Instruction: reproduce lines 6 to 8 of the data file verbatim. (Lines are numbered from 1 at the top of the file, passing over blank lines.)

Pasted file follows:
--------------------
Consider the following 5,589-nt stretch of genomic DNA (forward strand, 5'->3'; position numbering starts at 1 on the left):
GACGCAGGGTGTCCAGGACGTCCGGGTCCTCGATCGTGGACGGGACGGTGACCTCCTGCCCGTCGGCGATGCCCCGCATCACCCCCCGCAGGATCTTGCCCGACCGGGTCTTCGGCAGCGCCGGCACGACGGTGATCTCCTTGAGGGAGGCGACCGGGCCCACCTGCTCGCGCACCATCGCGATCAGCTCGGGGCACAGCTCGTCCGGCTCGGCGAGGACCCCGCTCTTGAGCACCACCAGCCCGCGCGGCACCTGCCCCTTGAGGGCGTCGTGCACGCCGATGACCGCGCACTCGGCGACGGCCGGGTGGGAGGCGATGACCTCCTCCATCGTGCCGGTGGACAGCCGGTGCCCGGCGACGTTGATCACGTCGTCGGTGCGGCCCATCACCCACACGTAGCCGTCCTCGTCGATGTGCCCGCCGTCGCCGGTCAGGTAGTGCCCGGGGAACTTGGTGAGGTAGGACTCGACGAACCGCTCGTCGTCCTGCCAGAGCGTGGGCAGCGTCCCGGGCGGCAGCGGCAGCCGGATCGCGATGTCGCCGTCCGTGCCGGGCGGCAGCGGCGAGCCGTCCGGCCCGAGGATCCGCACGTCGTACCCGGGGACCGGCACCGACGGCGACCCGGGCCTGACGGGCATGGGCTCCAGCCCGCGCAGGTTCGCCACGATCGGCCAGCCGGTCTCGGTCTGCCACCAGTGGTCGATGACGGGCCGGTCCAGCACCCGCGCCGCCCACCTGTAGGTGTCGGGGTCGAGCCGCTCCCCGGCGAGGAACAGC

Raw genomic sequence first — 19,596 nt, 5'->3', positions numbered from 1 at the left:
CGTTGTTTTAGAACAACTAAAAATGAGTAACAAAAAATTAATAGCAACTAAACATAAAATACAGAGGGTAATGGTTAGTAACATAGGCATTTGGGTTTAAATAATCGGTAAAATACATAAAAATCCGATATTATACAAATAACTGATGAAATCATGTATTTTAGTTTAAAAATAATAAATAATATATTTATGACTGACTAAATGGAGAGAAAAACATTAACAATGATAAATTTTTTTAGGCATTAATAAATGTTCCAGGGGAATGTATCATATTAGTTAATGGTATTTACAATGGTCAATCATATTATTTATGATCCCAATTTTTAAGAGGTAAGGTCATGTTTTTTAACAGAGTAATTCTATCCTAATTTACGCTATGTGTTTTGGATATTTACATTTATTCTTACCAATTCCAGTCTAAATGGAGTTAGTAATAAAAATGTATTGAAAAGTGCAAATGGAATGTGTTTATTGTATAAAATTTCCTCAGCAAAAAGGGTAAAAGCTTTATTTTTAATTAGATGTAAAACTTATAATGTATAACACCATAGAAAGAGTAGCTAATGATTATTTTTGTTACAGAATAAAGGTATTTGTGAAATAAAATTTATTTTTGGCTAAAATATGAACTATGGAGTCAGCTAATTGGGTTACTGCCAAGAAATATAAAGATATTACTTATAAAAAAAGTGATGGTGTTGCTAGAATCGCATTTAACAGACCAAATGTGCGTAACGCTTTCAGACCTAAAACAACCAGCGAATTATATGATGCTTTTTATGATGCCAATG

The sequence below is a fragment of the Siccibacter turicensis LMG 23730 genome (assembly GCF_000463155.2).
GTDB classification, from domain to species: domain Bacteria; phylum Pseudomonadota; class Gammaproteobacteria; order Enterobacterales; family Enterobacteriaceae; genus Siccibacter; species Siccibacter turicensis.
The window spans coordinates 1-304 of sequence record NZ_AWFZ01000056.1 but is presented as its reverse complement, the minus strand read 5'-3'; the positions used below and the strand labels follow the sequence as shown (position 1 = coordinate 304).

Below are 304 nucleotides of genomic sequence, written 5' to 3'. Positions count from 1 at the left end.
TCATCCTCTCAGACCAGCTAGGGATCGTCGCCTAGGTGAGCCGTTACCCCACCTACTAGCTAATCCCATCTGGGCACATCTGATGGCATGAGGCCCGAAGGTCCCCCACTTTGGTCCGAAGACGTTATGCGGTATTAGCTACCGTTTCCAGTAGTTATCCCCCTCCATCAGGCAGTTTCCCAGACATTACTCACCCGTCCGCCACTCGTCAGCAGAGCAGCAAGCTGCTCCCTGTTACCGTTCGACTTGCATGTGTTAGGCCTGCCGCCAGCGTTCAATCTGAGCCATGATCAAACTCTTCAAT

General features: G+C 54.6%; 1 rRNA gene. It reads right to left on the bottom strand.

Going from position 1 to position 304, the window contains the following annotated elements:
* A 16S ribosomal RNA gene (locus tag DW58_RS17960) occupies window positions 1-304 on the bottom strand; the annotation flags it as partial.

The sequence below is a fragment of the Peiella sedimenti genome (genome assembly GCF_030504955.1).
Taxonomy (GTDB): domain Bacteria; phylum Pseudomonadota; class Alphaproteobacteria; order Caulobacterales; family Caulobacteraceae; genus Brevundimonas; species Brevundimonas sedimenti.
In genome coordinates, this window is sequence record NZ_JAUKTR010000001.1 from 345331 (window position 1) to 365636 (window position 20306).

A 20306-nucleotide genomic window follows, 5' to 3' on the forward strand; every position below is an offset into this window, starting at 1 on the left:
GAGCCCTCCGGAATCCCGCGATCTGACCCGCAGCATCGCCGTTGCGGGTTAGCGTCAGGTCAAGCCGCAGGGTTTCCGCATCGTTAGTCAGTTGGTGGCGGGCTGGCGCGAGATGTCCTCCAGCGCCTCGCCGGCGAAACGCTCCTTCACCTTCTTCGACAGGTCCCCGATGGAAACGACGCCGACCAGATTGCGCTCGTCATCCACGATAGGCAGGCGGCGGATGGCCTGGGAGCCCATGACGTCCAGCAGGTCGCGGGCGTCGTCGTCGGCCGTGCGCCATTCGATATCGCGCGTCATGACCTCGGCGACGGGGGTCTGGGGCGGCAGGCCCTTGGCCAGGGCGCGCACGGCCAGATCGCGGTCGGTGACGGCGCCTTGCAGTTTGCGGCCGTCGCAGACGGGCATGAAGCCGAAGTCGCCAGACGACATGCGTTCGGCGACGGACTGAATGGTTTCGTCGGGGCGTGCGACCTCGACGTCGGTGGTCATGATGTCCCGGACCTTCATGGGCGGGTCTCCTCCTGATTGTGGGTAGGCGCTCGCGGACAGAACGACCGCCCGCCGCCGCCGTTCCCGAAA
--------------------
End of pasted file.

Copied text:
GTDB classification, from domain to species: domain Bacteria; phylum Pseudomonadota; class Gammaproteobacteria; order Enterobacterales; family Enterobacteriaceae; genus Siccibacter; species Siccibacter turicensis.
The window spans coordinates 1-304 of sequence record NZ_AWFZ01000056.1 but is presented as its reverse complement, the minus strand read 5'-3'; the positions used below and the strand labels follow the sequence as shown (position 1 = coordinate 304).

Below are 304 nucleotides of genomic sequence, written 5' to 3'. Positions count from 1 at the left end.